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Household Safety: Button Batteries

Article Translations: (Spanish)

Button batteries are small, coin-shaped batteries found in watches, toys, remote controls, calculators, and other small electronic devices. These shiny batteries can attract infants, toddlers, and preschoolers, who easily can put them in their mouths or ears or up their noses.

A swallowed button battery can get stuck in the throat (esophagus) and cause choking or interfere with swallowing solid foods. It also can travel through the digestive tract — or get stuck somewhere along the way — and cause serious and life-threatening injuries in just 23 hours.

If you have young children in your home, it's important to keep all batteries out of reach and to know what to do if a child swallows one. These guidelines can help.

Safe Battery Storage & Use

Store all unused batteries out of the sight and reach of children. Recycle or dispose of used batteries properly. Many communities have battery drop-off bins where you can take your used batteries.

Also:

  • Check products that use button batteries to see if the battery compartment requires a screwdriver or other tool to open it. Make sure all battery compartments are securely closed. Do not give a child any toy in which the battery compartment can be opened easily.
  • Keep products that use button batteries out of the reach of unsupervised children.
  • Watch kids carefully whenever they use devices containing batteries.

Signs of a Swallowed Battery

A swallowed button battery that gets stuck in the esophagus can react with saliva (spit) and cause serious damage in as little as 2 hours.

If you find a toy or device with a battery missing or you suspect your child might have swallowed a battery, look for these symptoms:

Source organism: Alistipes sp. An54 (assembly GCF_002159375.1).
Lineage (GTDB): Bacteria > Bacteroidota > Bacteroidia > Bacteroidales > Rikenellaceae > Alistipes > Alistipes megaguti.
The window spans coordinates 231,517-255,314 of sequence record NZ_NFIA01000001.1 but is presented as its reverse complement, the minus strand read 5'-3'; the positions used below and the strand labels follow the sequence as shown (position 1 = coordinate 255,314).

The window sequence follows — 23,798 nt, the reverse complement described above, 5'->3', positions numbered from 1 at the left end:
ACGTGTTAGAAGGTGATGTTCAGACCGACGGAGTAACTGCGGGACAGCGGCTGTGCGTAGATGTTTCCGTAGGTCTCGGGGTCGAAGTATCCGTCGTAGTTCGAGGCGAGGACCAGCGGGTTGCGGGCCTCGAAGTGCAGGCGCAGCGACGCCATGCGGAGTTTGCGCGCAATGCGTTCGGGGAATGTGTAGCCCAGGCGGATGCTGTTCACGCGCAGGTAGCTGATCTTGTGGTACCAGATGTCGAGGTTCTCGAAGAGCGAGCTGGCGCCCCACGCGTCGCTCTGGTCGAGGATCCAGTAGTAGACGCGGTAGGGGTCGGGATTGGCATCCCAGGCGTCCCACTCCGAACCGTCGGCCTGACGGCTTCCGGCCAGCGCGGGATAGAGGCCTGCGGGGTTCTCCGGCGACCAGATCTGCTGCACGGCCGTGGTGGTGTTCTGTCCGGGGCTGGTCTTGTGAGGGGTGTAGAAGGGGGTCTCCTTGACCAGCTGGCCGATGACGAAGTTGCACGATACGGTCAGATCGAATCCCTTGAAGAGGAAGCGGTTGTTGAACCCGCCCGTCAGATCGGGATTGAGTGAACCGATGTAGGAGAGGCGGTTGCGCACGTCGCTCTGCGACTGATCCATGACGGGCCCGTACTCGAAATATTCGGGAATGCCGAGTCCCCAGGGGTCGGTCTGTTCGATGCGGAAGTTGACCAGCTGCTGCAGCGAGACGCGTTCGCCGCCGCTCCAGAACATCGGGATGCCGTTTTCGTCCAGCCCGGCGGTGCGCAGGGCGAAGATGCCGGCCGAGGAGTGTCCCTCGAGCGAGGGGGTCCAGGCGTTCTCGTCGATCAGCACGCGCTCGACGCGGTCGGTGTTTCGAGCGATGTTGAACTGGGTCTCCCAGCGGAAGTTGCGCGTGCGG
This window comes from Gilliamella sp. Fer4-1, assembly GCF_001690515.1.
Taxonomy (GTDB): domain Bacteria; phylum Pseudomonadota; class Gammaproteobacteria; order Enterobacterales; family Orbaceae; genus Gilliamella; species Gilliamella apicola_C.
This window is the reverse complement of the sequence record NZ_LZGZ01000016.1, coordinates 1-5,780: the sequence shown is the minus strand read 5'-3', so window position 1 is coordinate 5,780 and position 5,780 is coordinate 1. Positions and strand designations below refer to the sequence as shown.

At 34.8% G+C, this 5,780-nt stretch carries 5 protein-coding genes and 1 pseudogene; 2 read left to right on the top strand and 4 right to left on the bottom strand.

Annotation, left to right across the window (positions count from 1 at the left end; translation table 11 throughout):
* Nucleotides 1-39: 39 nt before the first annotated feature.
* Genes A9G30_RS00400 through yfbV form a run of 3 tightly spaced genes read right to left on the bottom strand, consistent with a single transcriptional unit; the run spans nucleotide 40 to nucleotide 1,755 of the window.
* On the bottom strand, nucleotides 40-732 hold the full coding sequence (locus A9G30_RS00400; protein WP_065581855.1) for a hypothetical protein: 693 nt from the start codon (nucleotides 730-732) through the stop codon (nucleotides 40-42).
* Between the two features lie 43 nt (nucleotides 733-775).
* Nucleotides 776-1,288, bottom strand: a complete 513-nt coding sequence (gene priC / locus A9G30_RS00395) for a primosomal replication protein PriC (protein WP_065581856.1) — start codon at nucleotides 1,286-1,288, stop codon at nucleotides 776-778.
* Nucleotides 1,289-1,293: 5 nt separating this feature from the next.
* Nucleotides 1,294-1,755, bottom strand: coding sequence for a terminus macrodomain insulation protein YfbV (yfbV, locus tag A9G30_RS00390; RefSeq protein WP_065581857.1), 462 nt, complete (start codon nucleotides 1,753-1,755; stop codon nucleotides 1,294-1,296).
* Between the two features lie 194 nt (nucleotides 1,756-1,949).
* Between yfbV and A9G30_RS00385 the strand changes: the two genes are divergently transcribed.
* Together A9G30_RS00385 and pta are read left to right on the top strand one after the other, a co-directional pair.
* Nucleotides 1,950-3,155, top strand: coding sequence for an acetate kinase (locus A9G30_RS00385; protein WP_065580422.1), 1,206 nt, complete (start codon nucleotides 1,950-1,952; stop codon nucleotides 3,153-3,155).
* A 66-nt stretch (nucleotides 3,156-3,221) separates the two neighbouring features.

• nausea and vomiting
  • fever
  • coughing
  • abdominal pain
  • breathing problems
  • diarrhea
  • discolored or bloody stool (poop)
  • irritability
  • throat pain
  • refusal to eat or drink

What to Do

If your child has any signs associated with swallowing a battery, go to an emergency room immediately. Also go if you think your child swallowed a battery, but you're not sure or see no symptoms. It's best to err on the side of caution in these cases and have your child checked out.

Follow these guidelines:

  • Call 911 or go to the ER immediately.
  • Do not try to induce vomiting (in other words, don't make your child throw up).
  • Don't let your child eat or drink.
  • Tell the doctors that you believe your child swallowed a button battery. An X-ray can be done to see if the battery is in your child's body.
  • Understand that if a battery is stuck in your child's body, it has to be removed to prevent further injury.

Prevention

If you have young kids in your home, childproof as much as you can. Get down on your hands and knees in every room of your house to see things as kids do. Be aware of your child's surroundings and what could be dangerous.

Of course, childproofing shouldn't take the place of parental supervision. Keeping an eye on kids is the best way to prevent accidents.

It's also a good idea to:

  • Learn cardiopulmonary resuscitation (CPR) and abdominal thrusts (also known as the Heimlich maneuver).
  • Keep these numbers near the phone (for yourself and caregivers):
    • toll-free poison control center number: 1-800-222-1222
    • doctor's number
    • parents' work and cellphone numbers
    • neighbor's or nearby relative's number (if you need someone to watch other children in an emergency)

Even with these precautions in place, kids still can get hurt and accidents do happen. But being prepared will help you to act quickly and confidently in the event of an emergency.

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Note: All information is for educational purposes only. For specific medical advice, diagnoses, and treatment, consult your doctor.

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